An article in the New York Times this week cited a report by America’s Commercial Transportation Research group that says 45,000 tractors, or more than 3% of the nation’s tractor fleet, have departed from U.S. highways since early last year, reports That surpasses the early ’80s shakeout when deregulation, a recession, high interest rates and the second Arab oil embargo resulted in the loss of 33,000 tractors.

In addition, the Times article cites a Commerce Department report that says nearly 24,000 used, over-the-road tractors have been exported to other countries in the last year. The weakness of the dollar is one reason more trucks are going abroad, many of them to Russia. Thousands of truckers have sold their rigs because of the soaring price of diesel, which spiked 22.6¢ to a nationwide average of $4.723 this past week.

Meanwhile, in Europe, Time magazine reports that strikes and blockades over the price of fuel are spreading across the continent. French drivers are paying $8.67/gal. for “super,” compared to $7.10 in January 2007; and a gallon of diesel averages $8.54, up from $5.35 just a year ago.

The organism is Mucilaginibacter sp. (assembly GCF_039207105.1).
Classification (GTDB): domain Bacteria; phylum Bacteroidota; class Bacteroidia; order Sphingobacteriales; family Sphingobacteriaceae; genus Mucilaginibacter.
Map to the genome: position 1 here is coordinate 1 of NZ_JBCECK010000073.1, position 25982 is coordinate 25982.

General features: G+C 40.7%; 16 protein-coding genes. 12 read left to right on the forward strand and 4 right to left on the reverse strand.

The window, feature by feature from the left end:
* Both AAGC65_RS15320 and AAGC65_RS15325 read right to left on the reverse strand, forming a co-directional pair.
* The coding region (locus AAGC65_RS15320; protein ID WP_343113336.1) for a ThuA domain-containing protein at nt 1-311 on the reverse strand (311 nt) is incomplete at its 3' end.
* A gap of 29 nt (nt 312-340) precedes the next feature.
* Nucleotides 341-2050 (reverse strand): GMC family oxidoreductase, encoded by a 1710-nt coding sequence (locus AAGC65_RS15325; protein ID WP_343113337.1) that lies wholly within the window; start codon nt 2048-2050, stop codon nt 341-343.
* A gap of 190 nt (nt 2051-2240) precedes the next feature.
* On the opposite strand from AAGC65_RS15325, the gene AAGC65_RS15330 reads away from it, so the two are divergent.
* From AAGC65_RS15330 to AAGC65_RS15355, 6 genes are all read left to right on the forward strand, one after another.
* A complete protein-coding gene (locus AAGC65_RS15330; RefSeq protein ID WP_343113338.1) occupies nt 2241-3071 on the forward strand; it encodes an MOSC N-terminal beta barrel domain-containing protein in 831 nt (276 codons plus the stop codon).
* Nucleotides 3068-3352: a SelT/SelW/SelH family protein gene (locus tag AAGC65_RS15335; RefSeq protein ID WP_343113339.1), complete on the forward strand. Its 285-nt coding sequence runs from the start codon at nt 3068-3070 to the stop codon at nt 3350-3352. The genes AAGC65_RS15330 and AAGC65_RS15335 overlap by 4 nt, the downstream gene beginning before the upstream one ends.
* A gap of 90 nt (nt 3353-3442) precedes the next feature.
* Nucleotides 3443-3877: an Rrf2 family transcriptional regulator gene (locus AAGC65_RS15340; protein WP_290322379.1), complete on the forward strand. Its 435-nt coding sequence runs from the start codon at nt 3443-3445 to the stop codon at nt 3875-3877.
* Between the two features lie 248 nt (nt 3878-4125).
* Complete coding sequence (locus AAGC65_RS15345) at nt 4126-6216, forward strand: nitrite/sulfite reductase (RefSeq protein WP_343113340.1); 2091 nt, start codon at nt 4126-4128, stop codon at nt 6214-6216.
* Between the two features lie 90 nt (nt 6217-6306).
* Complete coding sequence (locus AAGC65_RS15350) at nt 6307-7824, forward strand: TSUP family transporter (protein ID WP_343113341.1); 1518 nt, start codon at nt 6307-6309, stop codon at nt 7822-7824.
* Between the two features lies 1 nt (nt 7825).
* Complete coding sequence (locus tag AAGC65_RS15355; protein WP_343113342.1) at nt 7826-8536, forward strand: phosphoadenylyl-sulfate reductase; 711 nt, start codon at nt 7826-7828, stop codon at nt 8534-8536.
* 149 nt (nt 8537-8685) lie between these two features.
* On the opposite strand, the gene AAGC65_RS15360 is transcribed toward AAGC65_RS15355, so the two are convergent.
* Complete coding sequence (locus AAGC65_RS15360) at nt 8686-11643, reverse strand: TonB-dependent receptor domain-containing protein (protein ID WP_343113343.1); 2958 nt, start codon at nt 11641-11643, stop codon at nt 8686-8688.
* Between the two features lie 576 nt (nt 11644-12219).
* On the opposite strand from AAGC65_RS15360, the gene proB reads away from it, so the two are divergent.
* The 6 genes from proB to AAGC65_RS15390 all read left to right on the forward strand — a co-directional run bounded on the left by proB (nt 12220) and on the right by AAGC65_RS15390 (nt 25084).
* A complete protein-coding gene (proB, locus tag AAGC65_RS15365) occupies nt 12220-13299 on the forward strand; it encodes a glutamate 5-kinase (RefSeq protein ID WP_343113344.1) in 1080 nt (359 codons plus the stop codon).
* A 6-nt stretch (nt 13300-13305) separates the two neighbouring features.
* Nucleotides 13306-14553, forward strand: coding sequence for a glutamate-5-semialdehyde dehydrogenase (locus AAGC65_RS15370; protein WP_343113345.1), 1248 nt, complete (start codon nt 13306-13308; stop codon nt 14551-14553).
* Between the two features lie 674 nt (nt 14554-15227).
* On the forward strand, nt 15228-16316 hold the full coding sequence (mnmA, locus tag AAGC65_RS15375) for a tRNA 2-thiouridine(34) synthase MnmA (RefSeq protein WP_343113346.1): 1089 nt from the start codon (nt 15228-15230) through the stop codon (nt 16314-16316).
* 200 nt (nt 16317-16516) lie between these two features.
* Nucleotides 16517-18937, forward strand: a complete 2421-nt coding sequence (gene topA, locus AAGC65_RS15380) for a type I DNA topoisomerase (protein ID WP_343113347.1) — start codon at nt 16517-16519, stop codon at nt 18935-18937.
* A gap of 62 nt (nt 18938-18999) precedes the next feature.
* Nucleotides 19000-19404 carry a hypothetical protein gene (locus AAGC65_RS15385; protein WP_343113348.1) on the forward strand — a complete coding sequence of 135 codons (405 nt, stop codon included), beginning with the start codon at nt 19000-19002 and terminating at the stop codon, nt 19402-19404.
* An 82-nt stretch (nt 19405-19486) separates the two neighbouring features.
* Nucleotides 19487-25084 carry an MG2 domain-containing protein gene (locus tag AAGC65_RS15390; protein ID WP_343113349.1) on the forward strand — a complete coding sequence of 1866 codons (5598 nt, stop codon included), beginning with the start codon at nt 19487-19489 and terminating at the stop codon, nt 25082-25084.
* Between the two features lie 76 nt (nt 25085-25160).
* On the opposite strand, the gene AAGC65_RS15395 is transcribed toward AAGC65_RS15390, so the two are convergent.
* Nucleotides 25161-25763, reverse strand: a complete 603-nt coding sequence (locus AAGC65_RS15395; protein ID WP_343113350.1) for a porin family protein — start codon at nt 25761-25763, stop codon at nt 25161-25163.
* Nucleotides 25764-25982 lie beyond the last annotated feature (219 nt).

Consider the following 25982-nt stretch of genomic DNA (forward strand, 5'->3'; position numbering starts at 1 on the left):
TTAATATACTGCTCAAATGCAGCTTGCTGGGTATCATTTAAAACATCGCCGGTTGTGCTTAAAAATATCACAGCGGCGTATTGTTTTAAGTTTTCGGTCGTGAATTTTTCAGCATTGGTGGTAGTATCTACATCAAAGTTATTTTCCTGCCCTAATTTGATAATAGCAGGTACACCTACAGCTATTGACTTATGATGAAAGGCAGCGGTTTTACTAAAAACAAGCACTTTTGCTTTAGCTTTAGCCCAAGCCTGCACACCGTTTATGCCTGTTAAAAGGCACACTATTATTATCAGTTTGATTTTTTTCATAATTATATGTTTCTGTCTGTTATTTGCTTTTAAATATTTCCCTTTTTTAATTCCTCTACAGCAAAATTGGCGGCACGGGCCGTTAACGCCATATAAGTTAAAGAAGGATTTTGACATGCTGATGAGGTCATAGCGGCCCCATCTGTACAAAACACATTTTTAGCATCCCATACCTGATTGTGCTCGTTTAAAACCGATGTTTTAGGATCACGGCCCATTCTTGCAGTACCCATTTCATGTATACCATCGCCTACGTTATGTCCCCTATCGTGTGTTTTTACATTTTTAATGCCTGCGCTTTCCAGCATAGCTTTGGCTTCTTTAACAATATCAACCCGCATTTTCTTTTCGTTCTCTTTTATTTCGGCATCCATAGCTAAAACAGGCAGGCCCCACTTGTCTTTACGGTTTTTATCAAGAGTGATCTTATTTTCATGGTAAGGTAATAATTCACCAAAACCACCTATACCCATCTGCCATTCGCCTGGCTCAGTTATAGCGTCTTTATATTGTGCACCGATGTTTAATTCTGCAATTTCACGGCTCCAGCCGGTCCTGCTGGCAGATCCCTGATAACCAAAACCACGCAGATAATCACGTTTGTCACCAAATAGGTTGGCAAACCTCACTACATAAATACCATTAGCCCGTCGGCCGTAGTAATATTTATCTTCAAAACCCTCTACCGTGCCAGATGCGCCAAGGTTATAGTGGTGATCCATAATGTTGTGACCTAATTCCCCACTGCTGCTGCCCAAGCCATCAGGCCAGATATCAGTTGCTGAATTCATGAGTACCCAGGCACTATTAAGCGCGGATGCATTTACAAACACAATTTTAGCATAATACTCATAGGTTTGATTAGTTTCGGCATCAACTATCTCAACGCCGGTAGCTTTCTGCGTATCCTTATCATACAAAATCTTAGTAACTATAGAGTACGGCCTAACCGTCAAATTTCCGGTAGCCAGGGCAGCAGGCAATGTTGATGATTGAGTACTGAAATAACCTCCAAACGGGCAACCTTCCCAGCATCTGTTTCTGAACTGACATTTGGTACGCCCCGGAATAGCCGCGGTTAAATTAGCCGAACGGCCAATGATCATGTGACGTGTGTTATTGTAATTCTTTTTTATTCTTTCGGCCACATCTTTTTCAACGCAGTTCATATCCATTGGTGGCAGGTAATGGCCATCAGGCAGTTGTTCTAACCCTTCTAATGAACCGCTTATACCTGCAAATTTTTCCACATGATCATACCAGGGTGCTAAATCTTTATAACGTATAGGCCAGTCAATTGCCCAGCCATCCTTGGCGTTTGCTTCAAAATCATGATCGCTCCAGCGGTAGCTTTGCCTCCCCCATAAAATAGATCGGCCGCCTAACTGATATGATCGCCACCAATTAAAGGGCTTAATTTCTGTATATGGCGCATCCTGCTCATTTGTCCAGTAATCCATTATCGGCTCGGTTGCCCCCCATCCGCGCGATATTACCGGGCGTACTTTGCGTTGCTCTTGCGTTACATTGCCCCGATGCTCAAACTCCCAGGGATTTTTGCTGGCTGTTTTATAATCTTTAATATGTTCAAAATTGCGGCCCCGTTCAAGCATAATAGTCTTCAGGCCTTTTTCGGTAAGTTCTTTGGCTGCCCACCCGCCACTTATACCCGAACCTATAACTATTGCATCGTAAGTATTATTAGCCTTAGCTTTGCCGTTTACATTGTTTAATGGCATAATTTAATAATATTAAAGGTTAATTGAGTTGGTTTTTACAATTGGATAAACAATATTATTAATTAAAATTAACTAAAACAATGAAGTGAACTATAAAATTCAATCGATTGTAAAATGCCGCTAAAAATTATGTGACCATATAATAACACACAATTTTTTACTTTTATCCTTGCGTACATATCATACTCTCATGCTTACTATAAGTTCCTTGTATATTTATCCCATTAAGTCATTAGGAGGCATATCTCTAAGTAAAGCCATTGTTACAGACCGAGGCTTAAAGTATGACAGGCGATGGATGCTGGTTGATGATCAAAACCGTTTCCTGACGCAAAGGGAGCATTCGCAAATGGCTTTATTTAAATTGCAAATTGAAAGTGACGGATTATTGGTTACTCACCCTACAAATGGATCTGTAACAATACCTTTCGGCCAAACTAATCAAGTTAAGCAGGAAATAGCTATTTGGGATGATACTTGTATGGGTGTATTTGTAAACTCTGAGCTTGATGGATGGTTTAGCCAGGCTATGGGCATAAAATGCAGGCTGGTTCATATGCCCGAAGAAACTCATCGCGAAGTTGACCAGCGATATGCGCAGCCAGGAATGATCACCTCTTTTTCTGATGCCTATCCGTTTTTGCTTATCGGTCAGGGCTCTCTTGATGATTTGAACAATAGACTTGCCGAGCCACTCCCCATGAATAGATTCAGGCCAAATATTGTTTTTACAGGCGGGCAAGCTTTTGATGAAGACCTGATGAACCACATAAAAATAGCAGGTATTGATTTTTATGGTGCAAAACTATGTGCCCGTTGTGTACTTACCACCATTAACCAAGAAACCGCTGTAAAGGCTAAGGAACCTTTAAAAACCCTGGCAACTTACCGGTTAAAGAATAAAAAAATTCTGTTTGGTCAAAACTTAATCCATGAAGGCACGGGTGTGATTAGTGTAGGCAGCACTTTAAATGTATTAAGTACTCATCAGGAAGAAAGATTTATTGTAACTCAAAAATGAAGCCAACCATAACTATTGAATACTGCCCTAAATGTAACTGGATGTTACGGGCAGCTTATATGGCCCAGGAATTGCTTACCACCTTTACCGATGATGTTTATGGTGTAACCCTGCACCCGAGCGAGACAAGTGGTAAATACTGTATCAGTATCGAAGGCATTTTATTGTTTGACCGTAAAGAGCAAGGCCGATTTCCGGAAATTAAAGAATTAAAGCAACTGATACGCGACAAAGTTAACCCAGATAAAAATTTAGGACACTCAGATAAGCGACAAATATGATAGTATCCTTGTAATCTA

In the UK, diesel costs $11.50/gal., with the average cost of a gallon of gas running to about $8.70.

The situation would be even worse if it weren't for the considerable appreciation of the euro and the British pound against the dollar over the past year, the article says, which has partially offset the price escalation in dollar-traded oil.

Incidentally, state and federal taxes currently make up just 11% of the pump price in the U.S., while taxes in France and the UK account for an average of around 70%. See the article at:,8599,1809900,00.html?cnn=yes.